|Watercolour copy of a wall painting of St Ninian found in a church |
at St Congan, Scotland in 1861.
Today is the Feast of St Ninian, about whom myths and legends abound, but firm facts are few and far between. Like many other early saints even his name is in doubt: he is also known as Ringan or Trynnian, and may really be St Finnian of Moville, given the wrong name due to an error on the part of an ancient scribe. Anyway, he has been St Ninian for more than 1,500 years, so as far as I am concerned that’s who he is!
His plant symbol is southernwood, a type of artemesia which is also called lad’s love, and traditionally on this day country lads used to present bunches of southernwood to their sweethearts. In Scotland the leaves were pressed in Bibles to perfume them, and it’s common name is apple-ringie, which some experts think could mean St Ringan’s (or St Ninian’s) Wood, or even ‘pray to St Ninian’. An old strewing herb, it has antiseptic properties and keeps insects and moths away.
Whithorn Priory, Whithorn, Dumfries and Galloway, Scotland
St Ninian is said to have brought Christianity to Scotland in the late 4th and early 5th centuries - long before Columba arrived on the scene – and established a church at Whithorn, in Galloway, which became known as the cradle of Scottish Christianity and was a major shrine after his death. Some 300 years later the Venerable Bede briefly mentions Ninian in A History of the English Church and People, describing him as ‘a most reverend and holy man of the British race’ who had been ‘regularly instructed in the mysteries of the Christian faith in Rome’.
Stained glass in
the Whithorn Story
by Richard LeClerk,
a copy of a Douglas Strachan
A 9th century poem, Miracula Nyniae Episcopi , describes some of the miracles attributed to Ninian, while in the middle of the 12th century Ailred of Rievaulx wrote the Vita Sancti Niniani (A Life of St Ninian), which he claimed was based on earlier records. According to Ailred Ninian was the son of a Christian King, was consecrated a bishop in Rome, then in Tours (on his return to Britain), met St Martin who sent stone masons with him to build a church. Ninian is also said to have used a nearby cave as a retreat, where he could retire from the world when he needed peace for contemplation and prayer.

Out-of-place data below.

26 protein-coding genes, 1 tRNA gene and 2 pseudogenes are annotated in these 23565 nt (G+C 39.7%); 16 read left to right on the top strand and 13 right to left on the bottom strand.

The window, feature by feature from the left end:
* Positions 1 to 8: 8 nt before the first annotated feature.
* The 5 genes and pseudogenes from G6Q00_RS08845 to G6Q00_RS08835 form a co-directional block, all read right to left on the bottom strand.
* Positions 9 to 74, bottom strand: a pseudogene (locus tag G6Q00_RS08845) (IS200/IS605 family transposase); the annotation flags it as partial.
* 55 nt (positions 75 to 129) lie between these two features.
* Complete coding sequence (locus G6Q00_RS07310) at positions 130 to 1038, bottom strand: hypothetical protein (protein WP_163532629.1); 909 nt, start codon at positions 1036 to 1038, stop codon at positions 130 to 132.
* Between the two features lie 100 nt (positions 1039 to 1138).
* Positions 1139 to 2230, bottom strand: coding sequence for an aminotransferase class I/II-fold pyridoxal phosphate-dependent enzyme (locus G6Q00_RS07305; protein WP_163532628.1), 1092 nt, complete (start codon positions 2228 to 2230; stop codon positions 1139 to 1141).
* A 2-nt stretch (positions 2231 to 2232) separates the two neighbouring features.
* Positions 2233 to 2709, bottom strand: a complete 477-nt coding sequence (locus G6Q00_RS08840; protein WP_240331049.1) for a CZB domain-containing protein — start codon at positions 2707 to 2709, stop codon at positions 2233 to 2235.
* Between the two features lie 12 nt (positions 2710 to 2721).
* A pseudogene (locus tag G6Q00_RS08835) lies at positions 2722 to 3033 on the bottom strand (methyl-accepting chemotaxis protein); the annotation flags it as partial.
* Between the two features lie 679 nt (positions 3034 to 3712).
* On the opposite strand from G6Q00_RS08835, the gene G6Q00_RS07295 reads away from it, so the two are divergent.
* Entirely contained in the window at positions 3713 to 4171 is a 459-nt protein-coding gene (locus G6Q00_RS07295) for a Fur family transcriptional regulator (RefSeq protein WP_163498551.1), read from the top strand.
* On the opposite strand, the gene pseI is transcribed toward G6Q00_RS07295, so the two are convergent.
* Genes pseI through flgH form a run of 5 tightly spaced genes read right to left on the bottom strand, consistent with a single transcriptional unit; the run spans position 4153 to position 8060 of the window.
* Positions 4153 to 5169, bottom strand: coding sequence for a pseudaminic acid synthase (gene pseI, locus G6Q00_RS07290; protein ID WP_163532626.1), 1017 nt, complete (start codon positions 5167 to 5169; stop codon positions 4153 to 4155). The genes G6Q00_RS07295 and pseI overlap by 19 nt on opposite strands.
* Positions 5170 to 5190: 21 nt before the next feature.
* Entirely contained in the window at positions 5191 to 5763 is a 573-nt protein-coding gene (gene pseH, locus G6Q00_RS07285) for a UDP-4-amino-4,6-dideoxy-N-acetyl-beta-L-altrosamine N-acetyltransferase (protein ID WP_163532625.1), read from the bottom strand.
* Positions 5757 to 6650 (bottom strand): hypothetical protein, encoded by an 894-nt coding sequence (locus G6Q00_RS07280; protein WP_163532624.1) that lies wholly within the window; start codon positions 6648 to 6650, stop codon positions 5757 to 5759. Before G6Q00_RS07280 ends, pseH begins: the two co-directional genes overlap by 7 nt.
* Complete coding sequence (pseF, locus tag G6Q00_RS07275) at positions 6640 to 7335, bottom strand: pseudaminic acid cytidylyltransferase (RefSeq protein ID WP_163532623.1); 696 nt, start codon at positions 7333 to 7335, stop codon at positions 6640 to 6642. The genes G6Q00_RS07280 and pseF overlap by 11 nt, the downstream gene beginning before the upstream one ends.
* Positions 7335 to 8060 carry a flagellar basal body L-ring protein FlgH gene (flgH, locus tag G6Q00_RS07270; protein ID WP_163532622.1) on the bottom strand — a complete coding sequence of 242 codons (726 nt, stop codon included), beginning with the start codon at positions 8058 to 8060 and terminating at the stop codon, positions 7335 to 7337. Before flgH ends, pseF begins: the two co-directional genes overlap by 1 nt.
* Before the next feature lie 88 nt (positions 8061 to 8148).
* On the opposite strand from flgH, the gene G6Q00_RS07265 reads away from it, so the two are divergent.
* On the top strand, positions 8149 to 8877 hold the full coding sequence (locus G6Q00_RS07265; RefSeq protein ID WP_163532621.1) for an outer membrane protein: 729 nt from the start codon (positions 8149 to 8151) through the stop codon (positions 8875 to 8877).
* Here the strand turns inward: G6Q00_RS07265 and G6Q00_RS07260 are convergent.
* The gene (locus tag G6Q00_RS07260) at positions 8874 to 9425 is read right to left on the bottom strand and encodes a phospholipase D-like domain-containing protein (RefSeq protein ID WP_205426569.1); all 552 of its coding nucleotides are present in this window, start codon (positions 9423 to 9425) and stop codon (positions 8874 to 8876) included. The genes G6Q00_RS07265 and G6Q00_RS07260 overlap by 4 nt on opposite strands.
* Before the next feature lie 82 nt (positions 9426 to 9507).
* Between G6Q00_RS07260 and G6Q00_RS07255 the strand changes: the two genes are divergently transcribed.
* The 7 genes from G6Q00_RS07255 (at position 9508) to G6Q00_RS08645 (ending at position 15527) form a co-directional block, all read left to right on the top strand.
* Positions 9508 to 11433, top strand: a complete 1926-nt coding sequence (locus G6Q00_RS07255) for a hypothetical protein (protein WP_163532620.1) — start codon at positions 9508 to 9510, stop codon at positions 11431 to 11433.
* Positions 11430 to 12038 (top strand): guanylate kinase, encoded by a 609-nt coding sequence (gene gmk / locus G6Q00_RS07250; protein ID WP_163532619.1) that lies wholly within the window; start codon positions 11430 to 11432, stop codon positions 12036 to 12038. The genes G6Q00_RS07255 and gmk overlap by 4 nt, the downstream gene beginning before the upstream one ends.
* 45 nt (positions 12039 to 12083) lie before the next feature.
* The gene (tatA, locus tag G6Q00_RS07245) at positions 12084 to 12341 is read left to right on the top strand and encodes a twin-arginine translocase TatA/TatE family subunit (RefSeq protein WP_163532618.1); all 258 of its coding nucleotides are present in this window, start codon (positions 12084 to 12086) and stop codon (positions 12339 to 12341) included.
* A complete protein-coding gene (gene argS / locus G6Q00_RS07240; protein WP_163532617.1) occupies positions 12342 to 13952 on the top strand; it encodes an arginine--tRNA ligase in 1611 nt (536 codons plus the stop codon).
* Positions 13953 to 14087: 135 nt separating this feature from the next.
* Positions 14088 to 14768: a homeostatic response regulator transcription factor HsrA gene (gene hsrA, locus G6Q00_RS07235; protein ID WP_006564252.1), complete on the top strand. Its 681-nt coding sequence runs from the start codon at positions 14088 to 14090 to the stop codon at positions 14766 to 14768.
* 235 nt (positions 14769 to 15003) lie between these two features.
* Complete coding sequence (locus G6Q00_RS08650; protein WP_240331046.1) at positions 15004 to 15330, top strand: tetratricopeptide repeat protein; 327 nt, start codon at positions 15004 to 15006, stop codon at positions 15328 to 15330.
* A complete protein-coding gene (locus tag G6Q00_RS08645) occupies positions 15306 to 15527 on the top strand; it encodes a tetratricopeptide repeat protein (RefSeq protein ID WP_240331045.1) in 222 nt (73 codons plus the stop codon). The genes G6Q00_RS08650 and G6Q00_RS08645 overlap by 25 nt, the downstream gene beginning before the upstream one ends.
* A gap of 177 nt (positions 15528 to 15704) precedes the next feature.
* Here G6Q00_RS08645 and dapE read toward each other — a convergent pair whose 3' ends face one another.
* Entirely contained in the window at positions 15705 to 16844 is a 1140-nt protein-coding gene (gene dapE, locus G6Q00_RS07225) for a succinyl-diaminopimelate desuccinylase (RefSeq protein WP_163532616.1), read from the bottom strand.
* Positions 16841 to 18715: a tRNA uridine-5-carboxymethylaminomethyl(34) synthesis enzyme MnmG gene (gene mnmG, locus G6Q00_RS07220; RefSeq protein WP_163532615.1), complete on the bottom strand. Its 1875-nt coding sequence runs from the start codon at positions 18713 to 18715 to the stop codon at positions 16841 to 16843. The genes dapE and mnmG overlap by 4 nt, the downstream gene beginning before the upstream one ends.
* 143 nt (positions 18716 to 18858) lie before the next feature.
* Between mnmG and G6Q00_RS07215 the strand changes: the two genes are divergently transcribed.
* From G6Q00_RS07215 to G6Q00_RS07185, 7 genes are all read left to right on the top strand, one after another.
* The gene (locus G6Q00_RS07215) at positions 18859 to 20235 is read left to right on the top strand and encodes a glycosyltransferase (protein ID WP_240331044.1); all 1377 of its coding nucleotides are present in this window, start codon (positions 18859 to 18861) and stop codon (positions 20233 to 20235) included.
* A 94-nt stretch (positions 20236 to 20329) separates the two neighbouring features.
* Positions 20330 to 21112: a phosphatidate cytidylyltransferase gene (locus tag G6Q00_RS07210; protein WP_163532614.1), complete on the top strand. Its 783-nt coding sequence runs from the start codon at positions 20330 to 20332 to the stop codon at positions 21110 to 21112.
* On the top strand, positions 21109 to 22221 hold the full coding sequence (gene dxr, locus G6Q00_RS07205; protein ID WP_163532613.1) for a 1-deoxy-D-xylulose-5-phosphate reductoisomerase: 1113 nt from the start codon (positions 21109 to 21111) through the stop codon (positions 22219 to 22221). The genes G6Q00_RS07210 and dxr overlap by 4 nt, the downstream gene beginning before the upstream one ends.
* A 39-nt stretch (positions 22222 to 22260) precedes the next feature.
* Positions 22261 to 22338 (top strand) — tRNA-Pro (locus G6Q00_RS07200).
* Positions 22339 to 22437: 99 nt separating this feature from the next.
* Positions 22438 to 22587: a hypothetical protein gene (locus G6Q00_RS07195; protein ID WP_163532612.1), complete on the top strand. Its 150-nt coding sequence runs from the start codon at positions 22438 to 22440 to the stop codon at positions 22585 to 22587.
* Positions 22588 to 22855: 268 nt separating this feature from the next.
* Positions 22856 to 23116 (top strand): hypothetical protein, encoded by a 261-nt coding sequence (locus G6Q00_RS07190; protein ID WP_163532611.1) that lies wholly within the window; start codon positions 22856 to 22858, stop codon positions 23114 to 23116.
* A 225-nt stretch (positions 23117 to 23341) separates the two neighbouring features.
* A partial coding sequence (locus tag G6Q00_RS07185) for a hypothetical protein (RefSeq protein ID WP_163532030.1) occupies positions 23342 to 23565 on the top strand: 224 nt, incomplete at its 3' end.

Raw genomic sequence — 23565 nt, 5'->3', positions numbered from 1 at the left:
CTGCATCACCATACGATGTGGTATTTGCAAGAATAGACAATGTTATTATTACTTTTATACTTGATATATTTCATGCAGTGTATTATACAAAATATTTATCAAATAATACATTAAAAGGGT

As for the miracles, he cured a blind king (allegedly) and proved a priest was not responsible for a pregnant girl pregnant by making the unborn baby speak to reveal the true father. He also brought back to life a man who had been gored by a bull, and solved a food shortage by making leeks appear in a garden – apparently, he planted seeds which ripened within hours. And there is a charming story that as the saint walked along reading Psalms God protected him (and the book) from the rain. However, one day he had an ‘unlawful thought’ and the divine protection vanished – but reappeared when he returned to his usual virtuous thoughts!
|Carved oak 14th century figure|
of a bishop found near Whithorn
and thought to be St Ninian.
According to Ailred, after Ninian’s death there were miraculous cures at his shrine: lepers were made well, a blind girl regained her sight, and a man found his skin disease disappeared when he prayed there. The shrine was housed in cathedral built on the site of his own church at Whithorn, and became a place of pilgrimage for rich and poor alike. In the 14th century Robert the Bruce prayed (unsuccessfully) to be cured of leprosy, and in the 16th century Mary Queen of Scots went there, as her father James V did before her, and her grandfather James IV before that.
The Cathedral is now a ruin but modern pilgrims still make the journey to Whithorn and St Ninian's cave, seeking peace and healing just as folk have done since St Ninian himself first decided to bring the word of God to the pagan Picts in the lawless lands north of Hadrian’s Wall.
I think we should pause for a moment and reflect on the legend of St Ninian (whether that was his true name or not). Then you could mark his day by sending flowers to a loved one, or plant southernwood in the garden, or make leek and potato soup or a leek and potato bake (soften sliced leeks in butter, parboil sliced potatoes, drain, tip into a dish, add home-made cheese sauce, grate cheese over the top, bung it in the oven until it’s golden brown and bubbling)... failing all else, cake and wine will suffice.
|St Ninian's Cross|